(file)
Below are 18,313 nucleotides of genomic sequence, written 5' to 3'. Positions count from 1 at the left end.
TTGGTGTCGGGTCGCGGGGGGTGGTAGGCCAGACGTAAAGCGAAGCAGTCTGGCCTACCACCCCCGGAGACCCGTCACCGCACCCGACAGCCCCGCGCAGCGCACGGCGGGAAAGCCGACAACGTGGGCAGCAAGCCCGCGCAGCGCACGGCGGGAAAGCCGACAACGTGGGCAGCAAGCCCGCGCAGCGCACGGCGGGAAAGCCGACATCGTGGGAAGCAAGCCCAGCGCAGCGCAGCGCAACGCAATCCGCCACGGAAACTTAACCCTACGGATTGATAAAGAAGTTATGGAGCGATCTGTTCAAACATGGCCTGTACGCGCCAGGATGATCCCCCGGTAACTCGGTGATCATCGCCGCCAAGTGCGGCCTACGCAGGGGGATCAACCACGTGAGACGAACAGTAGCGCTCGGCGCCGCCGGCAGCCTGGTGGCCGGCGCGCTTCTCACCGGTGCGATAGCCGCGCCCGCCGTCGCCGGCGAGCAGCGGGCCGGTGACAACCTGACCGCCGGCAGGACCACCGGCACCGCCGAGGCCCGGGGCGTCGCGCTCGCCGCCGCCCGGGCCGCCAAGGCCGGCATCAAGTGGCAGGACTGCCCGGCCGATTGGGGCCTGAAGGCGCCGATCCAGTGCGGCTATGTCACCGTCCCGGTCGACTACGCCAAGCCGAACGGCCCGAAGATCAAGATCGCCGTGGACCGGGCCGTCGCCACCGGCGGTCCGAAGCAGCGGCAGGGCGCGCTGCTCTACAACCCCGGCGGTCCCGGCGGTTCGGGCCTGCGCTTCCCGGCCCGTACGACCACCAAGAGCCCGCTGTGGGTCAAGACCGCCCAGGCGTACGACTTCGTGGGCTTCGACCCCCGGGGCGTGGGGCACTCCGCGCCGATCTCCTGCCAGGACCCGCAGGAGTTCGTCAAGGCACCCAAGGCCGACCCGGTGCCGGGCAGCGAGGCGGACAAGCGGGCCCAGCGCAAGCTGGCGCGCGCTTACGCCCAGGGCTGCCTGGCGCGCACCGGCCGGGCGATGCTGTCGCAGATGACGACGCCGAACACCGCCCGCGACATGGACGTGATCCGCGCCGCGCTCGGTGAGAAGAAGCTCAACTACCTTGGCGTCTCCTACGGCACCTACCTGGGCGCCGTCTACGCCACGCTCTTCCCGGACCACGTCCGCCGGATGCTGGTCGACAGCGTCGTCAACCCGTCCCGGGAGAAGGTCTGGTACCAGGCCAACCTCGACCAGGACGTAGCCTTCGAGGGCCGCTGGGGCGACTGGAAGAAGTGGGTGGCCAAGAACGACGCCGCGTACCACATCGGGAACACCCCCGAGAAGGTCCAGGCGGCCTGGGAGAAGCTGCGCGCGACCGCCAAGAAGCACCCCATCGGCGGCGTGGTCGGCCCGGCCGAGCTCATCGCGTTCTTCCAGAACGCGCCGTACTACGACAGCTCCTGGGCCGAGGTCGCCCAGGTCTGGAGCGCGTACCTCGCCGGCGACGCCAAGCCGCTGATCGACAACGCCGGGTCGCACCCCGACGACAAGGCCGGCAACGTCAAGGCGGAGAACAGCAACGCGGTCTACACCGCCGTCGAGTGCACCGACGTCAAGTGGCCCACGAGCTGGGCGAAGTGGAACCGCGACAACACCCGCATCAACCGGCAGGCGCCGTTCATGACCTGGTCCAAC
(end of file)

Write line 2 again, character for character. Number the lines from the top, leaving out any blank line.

TTGGTGTCGGGTCGCGGGGGGTGGTAGGCCAGACGTAAAGCGAAGCAGTCTGGCCTACCACCCCCGGAGACCCGTCACCGCACCCGACAGCCCCGCGCAGCGCACGGCGGGAAAGCCGACAACGTGGGCAGCAAGCCCGCGCAGCGCACGGCGGGAAAGCCGACAACGTGGGCAGCAAGCCCGCGCAGCGCACGGCGGGAAAGCCGACATCGTGGGAAGCAAGCCCAGCGCAGCGCAGCGCAACGCAATCCGCCACGGAAACTTAACCCTACGGATTGATAAAGAAGTTATGGAGCGATCTGTTCAAACATGGCCTGTACGCGCCAGGATGATCCCCCGGTAACTCGGTGATCATCGCCGCCAAGTGCGGCCTACGCAGGGGGATCAACCACGTGAGACGAACAGTAGCGCTCGGCGCCGCCGGCAGCCTGGTGGCCGGCGCGCTTCTCACCGGTGCGATAGCCGCGCCCGCCGTCGCCGGCGAGCAGCGGGCCGGTGACAACCTGACCGCCGGCAGGACCACCGGCACCGCCGAGGCCCGGGGCGTCGCGCTCGCCGCCGCCCGGGCCGCCAAGGCCGGCATCAAGTGGCAGGACTGCCCGGCCGATTGGGGCCTGAAGGCGCCGATCCAGTGCGGCTATGTCACCGTCCCGGTCGACTACGCCAAGCCGAACGGCCCGAAGATCAAGATCGCCGTGGACCGGGCCGTCGCCACCGGCGGTCCGAAGCAGCGGCAGGGCGCGCTGCTCTACAACCCCGGCGGTCCCGGCGGTTCGGGCCTGCGCTTCCCGGCCCGTACGACCACCAAGAGCCCGCTGTGGGTCAAGACCGCCCAGGCGTACGACTTCGTGGGCTTCGACCCCCGGGGCGTGGGGCACTCCGCGCCGATCTCCTGCCAGGACCCGCAGGAGTTCGTCAAGGCACCCAAGGCCGACCCGGTGCCGGGCAGCGAGGCGGACAAGCGGGCCCAGCGCAAGCTGGCGCGCGCTTACGCCCAGGGCTGCCTGGCGCGCACCGGCCGGGCGATGCTGTCGCAGATGACGACGCCGAACACCGCCCGCGACATGGACGTGATCCGCGCCGCGCTCGGTGAGAAGAAGCTCAACTACCTTGGCGTCTCCTACGGCACCTACCTGGGCGCCGTCTACGCCACGCTCTTCCCGGACCACGTCCGCCGGATGCTGGTCGACAGCGTCGTCAACCCGTCCCGGGAGAAGGTCTGGTACCAGGCCAACCTCGACCAGGACGTAGCCTTCGAGGGCCGCTGGGGCGACTGGAAGAAGTGGGTGGCCAAGAACGACGCCGCGTACCACATCGGGAACACCCCCGAGAAGGTCCAGGCGGCCTGGGAGAAGCTGCGCGCGACCGCCAAGAAGCACCCCATCGGCGGCGTGGTCGGCCCGGCCGAGCTCATCGCGTTCTTCCAGAACGCGCCGTACTACGACAGCTCCTGGGCCGAGGTCGCCCAGGTCTGGAGCGCGTACCTCGCCGGCGACGCCAAGCCGCTGATCGACAACGCCGGGTCGCACCCCGACGACAAGGCCGGCAACGTCAAGGCGGAGAACAGCAACGCGGTCTACACCGCCGTCGAGTGCACCGACGTCAAGTGGCCCACGAGCTGGGCGAAGTGGAACCGCGACAACACCCGCATCAACCGGCAGGCGCCGTTCATGACCTGGTCCAAC